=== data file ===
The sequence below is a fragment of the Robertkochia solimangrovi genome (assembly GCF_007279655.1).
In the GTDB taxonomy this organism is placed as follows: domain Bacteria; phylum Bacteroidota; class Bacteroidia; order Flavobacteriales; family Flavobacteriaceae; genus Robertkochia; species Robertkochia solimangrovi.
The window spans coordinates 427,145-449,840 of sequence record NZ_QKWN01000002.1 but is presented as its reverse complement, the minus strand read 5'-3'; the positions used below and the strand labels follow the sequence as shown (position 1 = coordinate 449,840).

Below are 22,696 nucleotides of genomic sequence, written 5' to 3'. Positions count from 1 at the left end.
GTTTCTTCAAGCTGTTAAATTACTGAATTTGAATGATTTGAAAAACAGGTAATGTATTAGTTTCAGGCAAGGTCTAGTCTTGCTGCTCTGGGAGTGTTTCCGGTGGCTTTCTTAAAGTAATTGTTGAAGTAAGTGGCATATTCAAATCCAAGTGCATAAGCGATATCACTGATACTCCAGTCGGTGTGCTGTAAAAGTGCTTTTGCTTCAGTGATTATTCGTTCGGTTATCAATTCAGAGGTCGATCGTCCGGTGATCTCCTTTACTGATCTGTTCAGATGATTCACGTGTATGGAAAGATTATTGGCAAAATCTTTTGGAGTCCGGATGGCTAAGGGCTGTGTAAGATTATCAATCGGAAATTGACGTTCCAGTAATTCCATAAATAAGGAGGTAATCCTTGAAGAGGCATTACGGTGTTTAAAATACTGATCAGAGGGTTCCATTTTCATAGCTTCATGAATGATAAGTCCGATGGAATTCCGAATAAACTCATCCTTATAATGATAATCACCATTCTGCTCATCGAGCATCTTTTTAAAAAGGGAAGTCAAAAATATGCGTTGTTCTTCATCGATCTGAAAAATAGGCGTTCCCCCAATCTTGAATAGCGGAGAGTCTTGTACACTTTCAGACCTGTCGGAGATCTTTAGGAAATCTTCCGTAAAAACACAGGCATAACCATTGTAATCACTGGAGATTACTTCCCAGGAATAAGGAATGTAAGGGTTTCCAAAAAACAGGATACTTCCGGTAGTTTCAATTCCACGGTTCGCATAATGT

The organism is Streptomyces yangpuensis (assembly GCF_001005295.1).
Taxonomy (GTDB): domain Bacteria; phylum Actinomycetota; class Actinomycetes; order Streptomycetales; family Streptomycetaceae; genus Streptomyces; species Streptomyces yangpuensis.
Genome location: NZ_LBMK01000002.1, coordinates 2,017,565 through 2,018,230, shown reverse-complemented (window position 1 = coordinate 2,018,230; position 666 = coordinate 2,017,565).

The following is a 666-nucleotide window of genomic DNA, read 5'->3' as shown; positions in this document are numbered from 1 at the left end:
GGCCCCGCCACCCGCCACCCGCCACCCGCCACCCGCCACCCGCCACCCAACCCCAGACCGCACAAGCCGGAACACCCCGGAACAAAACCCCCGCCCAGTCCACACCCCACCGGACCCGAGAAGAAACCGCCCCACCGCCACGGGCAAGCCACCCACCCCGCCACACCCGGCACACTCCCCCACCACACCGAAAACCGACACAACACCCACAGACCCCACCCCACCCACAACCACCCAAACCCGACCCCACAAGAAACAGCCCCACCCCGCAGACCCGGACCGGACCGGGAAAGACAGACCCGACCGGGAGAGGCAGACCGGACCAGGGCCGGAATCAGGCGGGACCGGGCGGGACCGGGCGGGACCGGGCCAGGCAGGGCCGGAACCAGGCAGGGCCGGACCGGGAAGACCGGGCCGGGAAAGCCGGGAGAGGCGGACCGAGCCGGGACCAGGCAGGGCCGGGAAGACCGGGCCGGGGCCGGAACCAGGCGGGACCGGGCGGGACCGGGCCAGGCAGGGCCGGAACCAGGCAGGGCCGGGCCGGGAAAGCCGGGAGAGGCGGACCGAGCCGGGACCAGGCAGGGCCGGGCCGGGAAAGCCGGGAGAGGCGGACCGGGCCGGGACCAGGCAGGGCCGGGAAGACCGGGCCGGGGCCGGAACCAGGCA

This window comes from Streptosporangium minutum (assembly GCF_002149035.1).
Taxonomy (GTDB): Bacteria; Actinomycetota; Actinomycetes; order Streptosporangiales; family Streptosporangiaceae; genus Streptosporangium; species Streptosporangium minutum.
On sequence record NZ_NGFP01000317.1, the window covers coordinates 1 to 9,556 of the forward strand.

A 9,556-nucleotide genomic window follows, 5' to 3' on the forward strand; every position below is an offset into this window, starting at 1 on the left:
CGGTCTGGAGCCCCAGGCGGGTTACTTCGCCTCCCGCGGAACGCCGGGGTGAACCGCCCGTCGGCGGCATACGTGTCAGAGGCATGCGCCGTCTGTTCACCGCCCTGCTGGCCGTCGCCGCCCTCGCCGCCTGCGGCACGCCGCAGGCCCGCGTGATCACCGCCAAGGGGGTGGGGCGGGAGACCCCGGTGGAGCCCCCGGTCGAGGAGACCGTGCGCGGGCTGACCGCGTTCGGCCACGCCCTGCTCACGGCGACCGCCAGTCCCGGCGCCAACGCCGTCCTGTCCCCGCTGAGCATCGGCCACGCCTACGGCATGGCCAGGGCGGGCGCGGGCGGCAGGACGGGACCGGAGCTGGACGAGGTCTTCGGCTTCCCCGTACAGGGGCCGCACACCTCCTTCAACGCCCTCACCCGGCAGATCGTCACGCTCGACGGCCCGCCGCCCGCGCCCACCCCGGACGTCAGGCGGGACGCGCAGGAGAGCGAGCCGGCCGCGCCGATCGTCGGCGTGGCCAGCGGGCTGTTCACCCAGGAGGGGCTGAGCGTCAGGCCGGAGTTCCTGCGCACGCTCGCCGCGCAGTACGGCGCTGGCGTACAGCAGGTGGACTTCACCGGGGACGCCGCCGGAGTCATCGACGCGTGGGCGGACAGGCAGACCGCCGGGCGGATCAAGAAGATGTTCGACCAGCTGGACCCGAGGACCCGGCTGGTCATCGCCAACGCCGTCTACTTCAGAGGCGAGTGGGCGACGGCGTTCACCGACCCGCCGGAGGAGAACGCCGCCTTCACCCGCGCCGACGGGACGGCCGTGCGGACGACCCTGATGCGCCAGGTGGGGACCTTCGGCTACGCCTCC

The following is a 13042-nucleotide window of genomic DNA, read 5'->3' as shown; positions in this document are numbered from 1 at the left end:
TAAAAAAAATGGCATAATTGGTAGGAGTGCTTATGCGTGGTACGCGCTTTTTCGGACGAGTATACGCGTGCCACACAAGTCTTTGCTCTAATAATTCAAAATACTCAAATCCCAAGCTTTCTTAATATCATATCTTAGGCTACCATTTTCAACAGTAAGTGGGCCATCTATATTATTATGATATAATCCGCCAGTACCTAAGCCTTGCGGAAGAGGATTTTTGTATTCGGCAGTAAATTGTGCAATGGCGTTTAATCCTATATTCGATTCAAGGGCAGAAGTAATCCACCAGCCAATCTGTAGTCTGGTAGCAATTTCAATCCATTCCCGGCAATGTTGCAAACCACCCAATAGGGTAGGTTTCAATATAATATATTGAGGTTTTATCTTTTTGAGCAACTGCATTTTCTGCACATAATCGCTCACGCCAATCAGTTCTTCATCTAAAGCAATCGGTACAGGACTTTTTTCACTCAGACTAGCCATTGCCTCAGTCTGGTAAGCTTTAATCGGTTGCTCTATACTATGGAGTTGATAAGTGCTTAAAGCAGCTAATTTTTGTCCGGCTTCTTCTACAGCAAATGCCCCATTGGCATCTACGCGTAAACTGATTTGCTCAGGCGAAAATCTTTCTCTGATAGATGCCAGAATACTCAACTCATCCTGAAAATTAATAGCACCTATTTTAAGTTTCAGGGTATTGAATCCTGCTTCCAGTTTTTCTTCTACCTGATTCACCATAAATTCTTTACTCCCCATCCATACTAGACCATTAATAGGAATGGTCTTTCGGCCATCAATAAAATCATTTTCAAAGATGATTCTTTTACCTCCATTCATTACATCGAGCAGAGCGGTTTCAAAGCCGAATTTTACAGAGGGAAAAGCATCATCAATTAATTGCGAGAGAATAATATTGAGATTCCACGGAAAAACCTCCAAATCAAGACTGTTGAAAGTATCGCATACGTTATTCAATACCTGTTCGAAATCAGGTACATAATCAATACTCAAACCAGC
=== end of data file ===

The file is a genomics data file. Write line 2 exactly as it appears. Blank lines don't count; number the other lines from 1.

In the GTDB taxonomy this organism is placed as follows: domain Bacteria; phylum Bacteroidota; class Bacteroidia; order Flavobacteriales; family Flavobacteriaceae; genus Robertkochia; species Robertkochia solimangrovi.